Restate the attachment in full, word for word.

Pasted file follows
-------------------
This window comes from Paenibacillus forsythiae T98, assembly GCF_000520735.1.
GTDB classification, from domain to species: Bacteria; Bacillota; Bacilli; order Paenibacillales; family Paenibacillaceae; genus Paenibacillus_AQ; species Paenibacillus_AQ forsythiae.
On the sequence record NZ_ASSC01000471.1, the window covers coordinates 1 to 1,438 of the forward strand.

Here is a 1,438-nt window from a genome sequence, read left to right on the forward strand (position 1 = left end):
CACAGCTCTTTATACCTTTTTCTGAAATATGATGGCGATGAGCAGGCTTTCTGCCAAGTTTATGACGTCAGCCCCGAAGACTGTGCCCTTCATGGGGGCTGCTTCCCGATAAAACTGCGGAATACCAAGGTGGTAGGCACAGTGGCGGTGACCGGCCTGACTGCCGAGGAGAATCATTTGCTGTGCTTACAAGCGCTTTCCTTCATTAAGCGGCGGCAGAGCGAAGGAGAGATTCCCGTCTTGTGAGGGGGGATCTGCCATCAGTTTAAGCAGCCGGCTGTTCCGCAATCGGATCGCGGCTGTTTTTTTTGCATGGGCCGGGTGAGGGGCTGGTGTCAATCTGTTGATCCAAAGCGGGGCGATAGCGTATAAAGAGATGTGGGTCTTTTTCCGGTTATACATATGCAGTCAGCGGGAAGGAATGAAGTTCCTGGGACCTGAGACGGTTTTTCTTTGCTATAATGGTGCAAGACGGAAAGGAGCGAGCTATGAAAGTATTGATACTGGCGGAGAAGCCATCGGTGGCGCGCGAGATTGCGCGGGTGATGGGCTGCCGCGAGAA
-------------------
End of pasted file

This window comes from Paenibacillus forsythiae T98, assembly GCF_000520735.1.
GTDB classification, from domain to species: Bacteria; Bacillota; Bacilli; order Paenibacillales; family Paenibacillaceae; genus Paenibacillus_AQ; species Paenibacillus_AQ forsythiae.
On the sequence record NZ_ASSC01000471.1, the window covers coordinates 1 to 1,438 of the forward strand.

Here is a 1,438-nt window from a genome sequence, read left to right on the forward strand (position 1 = left end):
CACAGCTCTTTATACCTTTTTCTGAAATATGATGGCGATGAGCAGGCTTTCTGCCAAGTTTATGACGTCAGCCCCGAAGACTGTGCCCTTCATGGGGGCTGCTTCCCGATAAAACTGCGGAATACCAAGGTGGTAGGCACAGTGGCGGTGACCGGCCTGACTGCCGAGGAGAATCATTTGCTGTGCTTACAAGCGCTTTCCTTCATTAAGCGGCGGCAGAGCGAAGGAGAGATTCCCGTCTTGTGAGGGGGGATCTGCCATCAGTTTAAGCAGCCGGCTGTTCCGCAATCGGATCGCGGCTGTTTTTTTTGCATGGGCCGGGTGAGGGGCTGGTGTCAATCTGTTGATCCAAAGCGGGGCGATAGCGTATAAAGAGATGTGGGTCTTTTTCCGGTTATACATATGCAGTCAGCGGGAAGGAATGAAGTTCCTGGGACCTGAGACGGTTTTTCTTTGCTATAATGGTGCAAGACGGAAAGGAGCGAGCTATGAAAGTATTGATACTGGCGGAGAAGCCATCGGTGGCGCGCGAGATTGCGCGGGTGATGGGCTGCCGCGAGAA